By Tom Polansek
CHICAGO Jan 22 (Reuters) - The Chicago Board of Trade on Tuesday launched a survey asking customers whether it should shorten the nearly non-stop electronic trading cycle for grains and hinted that executives had grown less concerned about competition from rival IntercontinentalExchange.
The Board of Trade, which dominates agricultural trading with U.S. grain and oilseed futures and options contracts, in May expanded the trading session to 21 hours from 17 hours to fend off a challenge from upstart ICE.
Customers have already provided "significant feedback" about the controversial change, the Board of Trade said, without specifying whether the comments were primarily positive or negative.
"As we start a new year, we think the timing is right to review those changes and industry feedback more formally to ensure we're continually meeting our customers' needs," said Tim Andriesen, managing director for agricultural commodities and alternative investments at CME Group, which owns the Board of Trade.
Some grain traders have circulated a petition calling on the Board of Trade to reduce the trading day because they say the longer cycle has spread out volume, cutting liquidity and increasing volatility. They add that the threat of ICE poaching business has so far proven mostly hollow.
In October, Bunge Ltd, one of the world's largest agricultural trading houses, threw its weight behind the effort to reduce hours, telling Reuters that 21-hour trading was "too much" for traders and merchants to monitor.
The Board of Trade said on Tuesday that it will maintain the extended hours as long as it believes it needs to from a competitive standpoint.
"We do take all customer feedback seriously and have committed not to make any changes without first reaching out to our customers and the industry," CME spokesman Chris Grams said.
The stance was a shift from late last year, when CME Executive Chairman Terry Duffy told Reuters that nearly round-the-clock electronic trading would not change as long as ICE was in the picture.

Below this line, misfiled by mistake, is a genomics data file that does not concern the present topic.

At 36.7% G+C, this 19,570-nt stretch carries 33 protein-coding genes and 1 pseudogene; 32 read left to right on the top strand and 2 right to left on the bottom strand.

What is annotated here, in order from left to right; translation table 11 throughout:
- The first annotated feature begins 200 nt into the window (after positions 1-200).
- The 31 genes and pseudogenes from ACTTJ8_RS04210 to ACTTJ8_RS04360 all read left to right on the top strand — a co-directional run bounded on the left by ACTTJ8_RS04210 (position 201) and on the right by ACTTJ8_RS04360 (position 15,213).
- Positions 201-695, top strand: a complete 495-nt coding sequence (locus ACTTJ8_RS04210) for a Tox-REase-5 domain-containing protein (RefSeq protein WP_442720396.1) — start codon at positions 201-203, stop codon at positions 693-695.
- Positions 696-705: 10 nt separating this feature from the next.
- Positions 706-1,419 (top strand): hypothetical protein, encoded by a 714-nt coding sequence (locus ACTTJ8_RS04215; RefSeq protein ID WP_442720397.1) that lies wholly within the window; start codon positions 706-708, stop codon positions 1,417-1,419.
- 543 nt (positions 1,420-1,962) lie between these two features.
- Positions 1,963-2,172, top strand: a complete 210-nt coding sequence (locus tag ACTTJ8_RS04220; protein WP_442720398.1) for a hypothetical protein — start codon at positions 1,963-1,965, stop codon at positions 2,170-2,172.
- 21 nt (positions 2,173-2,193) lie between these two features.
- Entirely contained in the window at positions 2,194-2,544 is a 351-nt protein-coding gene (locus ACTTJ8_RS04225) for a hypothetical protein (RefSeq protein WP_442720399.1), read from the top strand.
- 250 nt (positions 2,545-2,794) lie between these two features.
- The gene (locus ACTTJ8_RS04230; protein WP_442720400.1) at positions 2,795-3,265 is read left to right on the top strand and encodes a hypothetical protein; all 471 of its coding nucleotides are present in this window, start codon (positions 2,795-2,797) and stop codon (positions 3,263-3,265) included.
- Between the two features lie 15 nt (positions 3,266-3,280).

"Just because the IntercontinentalExchange has not garnered a lot of market share... there is a competitive issue for us," Duffy said in an interview in October. "We need to remain competitive and we will keep our markets open as long as others are open at that time."
ICE, which launched U.S. grain contracts for the first time in May, declined to comment on the competition with CME.
The Board of Trade survey, available online at www.cmegroup.com/agsurvey, asks customers who say they are dissatisfied with trading hours whether the electronic cycle should be shortened with a pause in the U.S. morning hours and an earlier closing time.
Prior to implementing 21-hour trading, CME last spring proposed an increase to 22-hour trading. It pared back the plan in the face of opposition from some traders and grain elevator managers.
CME had not surveyed customers prior to announcing its initial plan last year.
In the historic open-outcry pits, the details of trading hours are "such a polarizing issue," said P.J. Quaid, an independent floor trader.
Longer trading hours increase volatility by reducing liquidity, he said, adding that "a lot of people down here want 23 hrs and 45 min [of electronic trading] because they want to live off the volatility."
Quaid, who works in the corn options pit, hopes the Board of Trade returns to a shorter, more liquid cycle, noting "ICE isn't really a competitor."